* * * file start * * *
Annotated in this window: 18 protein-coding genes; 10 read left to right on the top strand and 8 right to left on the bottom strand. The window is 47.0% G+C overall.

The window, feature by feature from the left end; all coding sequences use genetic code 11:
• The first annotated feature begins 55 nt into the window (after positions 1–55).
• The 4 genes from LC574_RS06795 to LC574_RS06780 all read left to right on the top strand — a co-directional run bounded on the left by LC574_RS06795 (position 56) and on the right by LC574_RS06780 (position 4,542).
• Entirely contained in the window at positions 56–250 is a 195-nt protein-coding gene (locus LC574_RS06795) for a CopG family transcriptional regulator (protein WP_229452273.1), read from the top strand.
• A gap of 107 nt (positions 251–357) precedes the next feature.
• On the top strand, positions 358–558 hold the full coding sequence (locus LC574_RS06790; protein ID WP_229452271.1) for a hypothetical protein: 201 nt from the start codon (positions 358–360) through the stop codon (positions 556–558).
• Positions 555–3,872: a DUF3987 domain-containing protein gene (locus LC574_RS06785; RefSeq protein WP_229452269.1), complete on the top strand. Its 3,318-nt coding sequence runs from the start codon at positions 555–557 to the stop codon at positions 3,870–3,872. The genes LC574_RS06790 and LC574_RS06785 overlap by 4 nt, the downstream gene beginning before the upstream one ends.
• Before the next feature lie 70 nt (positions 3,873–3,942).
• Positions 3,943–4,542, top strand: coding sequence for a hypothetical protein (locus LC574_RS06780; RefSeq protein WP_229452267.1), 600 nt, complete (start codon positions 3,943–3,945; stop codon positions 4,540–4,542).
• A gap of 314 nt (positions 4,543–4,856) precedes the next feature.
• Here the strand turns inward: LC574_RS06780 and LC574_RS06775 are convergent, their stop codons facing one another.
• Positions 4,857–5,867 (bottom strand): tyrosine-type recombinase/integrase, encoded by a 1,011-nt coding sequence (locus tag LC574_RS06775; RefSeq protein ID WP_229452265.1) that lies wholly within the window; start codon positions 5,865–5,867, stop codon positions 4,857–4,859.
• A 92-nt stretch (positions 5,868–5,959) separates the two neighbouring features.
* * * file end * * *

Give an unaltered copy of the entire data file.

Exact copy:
Annotated in this window: 18 protein-coding genes; 10 read left to right on the top strand and 8 right to left on the bottom strand. The window is 47.0% G+C overall.

The window, feature by feature from the left end; all coding sequences use genetic code 11:
• The first annotated feature begins 55 nt into the window (after positions 1–55).
• The 4 genes from LC574_RS06795 to LC574_RS06780 all read left to right on the top strand — a co-directional run bounded on the left by LC574_RS06795 (position 56) and on the right by LC574_RS06780 (position 4,542).
• Entirely contained in the window at positions 56–250 is a 195-nt protein-coding gene (locus LC574_RS06795) for a CopG family transcriptional regulator (protein WP_229452273.1), read from the top strand.
• A gap of 107 nt (positions 251–357) precedes the next feature.
• On the top strand, positions 358–558 hold the full coding sequence (locus LC574_RS06790; protein ID WP_229452271.1) for a hypothetical protein: 201 nt from the start codon (positions 358–360) through the stop codon (positions 556–558).
• Positions 555–3,872: a DUF3987 domain-containing protein gene (locus LC574_RS06785; RefSeq protein WP_229452269.1), complete on the top strand. Its 3,318-nt coding sequence runs from the start codon at positions 555–557 to the stop codon at positions 3,870–3,872. The genes LC574_RS06790 and LC574_RS06785 overlap by 4 nt, the downstream gene beginning before the upstream one ends.
• Before the next feature lie 70 nt (positions 3,873–3,942).
• Positions 3,943–4,542, top strand: coding sequence for a hypothetical protein (locus LC574_RS06780; RefSeq protein WP_229452267.1), 600 nt, complete (start codon positions 3,943–3,945; stop codon positions 4,540–4,542).
• A gap of 314 nt (positions 4,543–4,856) precedes the next feature.
• Here the strand turns inward: LC574_RS06780 and LC574_RS06775 are convergent, their stop codons facing one another.
• Positions 4,857–5,867 (bottom strand): tyrosine-type recombinase/integrase, encoded by a 1,011-nt coding sequence (locus tag LC574_RS06775; RefSeq protein ID WP_229452265.1) that lies wholly within the window; start codon positions 5,865–5,867, stop codon positions 4,857–4,859.
• A 92-nt stretch (positions 5,868–5,959) separates the two neighbouring features.